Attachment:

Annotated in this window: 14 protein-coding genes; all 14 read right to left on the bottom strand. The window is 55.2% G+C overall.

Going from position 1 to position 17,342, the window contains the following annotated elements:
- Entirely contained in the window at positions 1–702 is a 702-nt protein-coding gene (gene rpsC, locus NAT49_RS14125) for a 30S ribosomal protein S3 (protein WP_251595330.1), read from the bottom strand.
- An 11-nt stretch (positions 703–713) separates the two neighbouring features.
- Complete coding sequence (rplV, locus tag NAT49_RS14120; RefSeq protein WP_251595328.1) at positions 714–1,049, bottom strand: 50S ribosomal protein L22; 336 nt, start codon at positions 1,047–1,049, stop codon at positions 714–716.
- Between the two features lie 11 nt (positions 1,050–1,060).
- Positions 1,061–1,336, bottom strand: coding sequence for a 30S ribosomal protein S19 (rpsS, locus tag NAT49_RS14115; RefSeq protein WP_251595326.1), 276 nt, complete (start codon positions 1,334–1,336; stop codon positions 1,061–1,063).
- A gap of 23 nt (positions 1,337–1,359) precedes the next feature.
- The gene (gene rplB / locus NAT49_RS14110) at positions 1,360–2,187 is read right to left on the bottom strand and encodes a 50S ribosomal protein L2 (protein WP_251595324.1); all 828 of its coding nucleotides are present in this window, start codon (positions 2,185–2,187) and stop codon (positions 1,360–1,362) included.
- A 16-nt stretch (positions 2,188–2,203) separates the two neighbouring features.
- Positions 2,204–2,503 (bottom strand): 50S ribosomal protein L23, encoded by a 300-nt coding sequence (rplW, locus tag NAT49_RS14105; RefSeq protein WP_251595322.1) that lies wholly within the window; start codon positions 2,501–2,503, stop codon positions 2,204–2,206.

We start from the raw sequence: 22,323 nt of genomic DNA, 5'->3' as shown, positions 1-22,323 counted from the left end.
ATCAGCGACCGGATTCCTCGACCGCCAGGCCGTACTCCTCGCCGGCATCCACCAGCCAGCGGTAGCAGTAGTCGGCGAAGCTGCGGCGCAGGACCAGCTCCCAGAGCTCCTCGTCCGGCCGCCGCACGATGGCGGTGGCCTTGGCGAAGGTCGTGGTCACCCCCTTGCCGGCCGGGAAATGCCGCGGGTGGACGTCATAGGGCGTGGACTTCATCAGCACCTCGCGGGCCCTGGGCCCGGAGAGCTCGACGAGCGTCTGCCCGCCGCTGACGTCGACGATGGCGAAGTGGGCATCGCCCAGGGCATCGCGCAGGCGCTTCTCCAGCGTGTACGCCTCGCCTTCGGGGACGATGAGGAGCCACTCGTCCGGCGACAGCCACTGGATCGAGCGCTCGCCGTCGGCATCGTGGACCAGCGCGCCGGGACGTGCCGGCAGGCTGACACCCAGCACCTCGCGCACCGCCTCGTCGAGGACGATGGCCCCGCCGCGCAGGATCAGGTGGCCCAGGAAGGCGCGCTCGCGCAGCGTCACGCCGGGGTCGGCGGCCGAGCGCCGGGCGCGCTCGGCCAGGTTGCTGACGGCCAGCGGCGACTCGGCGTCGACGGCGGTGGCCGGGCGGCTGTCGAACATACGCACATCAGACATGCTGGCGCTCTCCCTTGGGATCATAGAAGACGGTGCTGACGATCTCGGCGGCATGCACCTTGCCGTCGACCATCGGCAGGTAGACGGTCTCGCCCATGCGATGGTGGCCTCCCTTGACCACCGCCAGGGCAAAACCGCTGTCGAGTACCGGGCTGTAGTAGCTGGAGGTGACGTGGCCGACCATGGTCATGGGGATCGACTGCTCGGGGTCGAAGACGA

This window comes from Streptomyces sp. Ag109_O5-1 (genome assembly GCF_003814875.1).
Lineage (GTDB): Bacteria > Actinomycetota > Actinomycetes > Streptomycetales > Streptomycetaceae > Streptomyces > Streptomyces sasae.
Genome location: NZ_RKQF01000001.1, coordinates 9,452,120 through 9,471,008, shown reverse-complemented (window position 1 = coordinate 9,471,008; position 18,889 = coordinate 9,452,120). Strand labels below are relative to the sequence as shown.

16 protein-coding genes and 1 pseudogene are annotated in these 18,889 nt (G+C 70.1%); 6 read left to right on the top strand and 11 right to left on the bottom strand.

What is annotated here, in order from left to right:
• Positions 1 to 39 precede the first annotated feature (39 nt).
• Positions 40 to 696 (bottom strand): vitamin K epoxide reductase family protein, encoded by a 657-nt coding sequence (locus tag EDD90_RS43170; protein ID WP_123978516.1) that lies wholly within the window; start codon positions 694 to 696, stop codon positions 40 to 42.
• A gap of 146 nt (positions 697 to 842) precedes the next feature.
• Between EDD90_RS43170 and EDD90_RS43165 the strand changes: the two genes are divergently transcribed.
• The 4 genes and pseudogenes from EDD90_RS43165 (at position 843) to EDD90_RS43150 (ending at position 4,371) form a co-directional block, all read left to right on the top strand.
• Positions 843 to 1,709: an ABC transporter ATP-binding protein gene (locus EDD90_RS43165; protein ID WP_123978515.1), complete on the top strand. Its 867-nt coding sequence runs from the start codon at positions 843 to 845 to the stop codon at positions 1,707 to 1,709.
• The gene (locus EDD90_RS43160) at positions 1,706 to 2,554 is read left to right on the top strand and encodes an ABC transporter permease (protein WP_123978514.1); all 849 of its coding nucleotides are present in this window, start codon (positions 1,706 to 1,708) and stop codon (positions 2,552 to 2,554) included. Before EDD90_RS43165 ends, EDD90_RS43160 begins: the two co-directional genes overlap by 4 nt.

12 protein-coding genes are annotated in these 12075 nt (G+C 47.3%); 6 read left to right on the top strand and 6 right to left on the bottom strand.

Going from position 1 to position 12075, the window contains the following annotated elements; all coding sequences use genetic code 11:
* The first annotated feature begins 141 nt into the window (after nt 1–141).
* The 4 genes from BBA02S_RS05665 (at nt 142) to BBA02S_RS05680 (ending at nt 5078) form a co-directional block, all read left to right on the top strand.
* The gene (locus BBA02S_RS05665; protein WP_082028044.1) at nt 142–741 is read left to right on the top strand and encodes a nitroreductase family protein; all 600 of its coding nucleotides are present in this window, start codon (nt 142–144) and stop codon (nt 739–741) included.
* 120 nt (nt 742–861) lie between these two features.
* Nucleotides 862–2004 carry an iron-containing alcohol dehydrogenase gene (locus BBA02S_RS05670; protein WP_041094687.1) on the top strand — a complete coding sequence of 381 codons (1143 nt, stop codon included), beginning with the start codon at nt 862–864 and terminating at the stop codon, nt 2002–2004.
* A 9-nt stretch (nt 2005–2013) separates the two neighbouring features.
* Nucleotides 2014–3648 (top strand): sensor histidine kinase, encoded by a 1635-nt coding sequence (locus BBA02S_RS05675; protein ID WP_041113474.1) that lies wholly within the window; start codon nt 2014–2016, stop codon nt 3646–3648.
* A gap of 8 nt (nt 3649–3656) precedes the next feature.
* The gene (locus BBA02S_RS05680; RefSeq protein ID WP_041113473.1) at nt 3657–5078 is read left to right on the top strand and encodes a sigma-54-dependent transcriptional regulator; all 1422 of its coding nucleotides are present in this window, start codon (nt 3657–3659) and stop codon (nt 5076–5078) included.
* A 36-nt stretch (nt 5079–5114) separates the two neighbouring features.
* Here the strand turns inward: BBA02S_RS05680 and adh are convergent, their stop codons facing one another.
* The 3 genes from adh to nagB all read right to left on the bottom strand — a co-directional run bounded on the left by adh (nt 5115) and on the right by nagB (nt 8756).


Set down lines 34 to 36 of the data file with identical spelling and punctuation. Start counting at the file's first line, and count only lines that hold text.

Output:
* Nucleotides 2014–3648 (top strand): sensor histidine kinase, encoded by a 1635-nt coding sequence (locus BBA02S_RS05675; protein ID WP_041113474.1) that lies wholly within the window; start codon nt 2014–2016, stop codon nt 3646–3648.
* A gap of 8 nt (nt 3649–3656) precedes the next feature.
* The gene (locus BBA02S_RS05680; RefSeq protein ID WP_041113473.1) at nt 3657–5078 is read left to right on the top strand and encodes a sigma-54-dependent transcriptional regulator; all 1422 of its coding nucleotides are present in this window, start codon (nt 3657–3659) and stop codon (nt 5076–5078) included.